The 2016 Election Will Be Live-Streamed: 'We're All C-SPAN Now'

"[Meerkat and Periscope] are achieving the dream of consumers being able to watch live political events themselves without delay or commentary,” said Mark Halperin, the managing editor of Bloomberg Politics. “We are all C-SPAN now.” Welcome to the new frontier of campaign journalism, a never-ceasing stream of political events that anyone can broadcast or access with nothing but a smartphone.

Just how much value live video adds to the already frenzied political process is anyone's guess. As with past technological shifts in political reporting, there's a mix of excitement and anxiety. Journalists’ obsession with the second-by-second Twitter conversation in 2012 played into some of the worst instincts of pack journalism, with fairly mundane moments blown up into mini-scandals and "gaffes." So there’s an understandable fear that the ability to easily broadcast live all day in 2016 will only add to the noise level, with lots more content, but not necessarily context. But Twitter has also had a democratizing effect, allowing the public into the campaign trail in new ways and giving journalists a platform to immediately offer information, analysis and snark outside the traditional structures of the outlets employing them. The question now facing news organizations is whether they can incorporate live video in a way that distinctly enhances coverage, or whether they will end up offering viewers and voters more distractions.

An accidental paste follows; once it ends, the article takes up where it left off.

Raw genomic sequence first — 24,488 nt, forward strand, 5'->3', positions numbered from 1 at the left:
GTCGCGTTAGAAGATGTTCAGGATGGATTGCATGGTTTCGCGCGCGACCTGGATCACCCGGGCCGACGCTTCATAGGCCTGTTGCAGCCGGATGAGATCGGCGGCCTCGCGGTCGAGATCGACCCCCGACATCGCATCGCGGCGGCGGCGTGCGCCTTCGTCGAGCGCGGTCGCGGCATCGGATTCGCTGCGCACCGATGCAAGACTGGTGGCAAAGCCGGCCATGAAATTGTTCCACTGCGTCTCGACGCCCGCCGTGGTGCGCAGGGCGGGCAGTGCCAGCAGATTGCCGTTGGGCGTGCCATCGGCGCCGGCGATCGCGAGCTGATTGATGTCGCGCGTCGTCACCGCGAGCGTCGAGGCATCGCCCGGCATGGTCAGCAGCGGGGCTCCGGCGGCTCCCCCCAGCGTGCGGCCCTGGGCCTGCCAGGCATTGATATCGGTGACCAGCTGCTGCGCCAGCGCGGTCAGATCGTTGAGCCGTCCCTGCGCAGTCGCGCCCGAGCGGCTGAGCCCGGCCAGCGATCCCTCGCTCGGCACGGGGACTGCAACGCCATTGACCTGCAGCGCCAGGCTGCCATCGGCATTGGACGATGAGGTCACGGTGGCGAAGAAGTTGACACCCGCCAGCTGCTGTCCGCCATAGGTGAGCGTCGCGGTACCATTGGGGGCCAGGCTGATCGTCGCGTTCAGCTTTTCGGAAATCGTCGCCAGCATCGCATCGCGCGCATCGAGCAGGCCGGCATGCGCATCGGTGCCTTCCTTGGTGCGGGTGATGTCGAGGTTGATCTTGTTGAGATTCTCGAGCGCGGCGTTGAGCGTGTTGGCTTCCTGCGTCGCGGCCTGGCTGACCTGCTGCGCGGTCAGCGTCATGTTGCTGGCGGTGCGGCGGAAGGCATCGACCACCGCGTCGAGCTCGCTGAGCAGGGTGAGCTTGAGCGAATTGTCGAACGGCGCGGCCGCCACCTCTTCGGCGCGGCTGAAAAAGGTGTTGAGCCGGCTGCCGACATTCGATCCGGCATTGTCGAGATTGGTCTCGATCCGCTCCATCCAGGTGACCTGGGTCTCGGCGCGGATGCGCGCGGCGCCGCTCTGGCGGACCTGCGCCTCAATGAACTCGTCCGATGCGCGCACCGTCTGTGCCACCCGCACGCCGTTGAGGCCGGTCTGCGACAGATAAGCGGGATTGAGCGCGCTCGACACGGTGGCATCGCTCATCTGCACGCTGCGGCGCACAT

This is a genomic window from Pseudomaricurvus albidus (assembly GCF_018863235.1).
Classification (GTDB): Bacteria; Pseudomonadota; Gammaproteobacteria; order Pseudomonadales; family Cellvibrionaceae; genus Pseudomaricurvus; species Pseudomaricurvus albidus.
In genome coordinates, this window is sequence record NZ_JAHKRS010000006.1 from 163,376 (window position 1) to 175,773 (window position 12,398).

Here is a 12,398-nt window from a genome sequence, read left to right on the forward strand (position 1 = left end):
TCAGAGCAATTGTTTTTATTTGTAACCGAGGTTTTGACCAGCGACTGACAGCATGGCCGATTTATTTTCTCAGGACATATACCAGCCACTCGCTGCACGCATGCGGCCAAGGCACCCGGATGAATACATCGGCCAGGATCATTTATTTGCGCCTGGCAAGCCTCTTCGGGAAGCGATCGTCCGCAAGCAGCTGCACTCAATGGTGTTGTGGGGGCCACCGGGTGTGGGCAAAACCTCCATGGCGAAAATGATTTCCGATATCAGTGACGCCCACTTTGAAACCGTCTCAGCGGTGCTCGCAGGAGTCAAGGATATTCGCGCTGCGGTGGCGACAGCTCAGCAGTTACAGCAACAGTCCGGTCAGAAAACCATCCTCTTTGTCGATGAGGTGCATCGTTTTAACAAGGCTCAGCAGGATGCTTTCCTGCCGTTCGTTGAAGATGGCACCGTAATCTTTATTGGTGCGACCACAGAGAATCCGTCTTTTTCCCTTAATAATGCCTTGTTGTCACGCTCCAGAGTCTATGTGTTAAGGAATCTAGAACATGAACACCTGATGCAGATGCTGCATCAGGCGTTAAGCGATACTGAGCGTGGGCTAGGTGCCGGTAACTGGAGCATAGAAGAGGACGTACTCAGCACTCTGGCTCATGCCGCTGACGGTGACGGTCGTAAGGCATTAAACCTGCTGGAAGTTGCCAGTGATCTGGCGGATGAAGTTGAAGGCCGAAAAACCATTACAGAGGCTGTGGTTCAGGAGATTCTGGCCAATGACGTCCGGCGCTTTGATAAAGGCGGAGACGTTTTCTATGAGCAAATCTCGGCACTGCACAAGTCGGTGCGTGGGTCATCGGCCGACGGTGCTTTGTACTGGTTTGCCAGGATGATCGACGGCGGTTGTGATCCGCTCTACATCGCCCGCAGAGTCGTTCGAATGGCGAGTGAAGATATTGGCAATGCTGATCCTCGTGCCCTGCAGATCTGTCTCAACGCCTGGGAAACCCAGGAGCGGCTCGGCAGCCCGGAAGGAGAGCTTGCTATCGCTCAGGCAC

The 2016 Election Will Be Live-Streamed: 'We're All C-SPAN Now'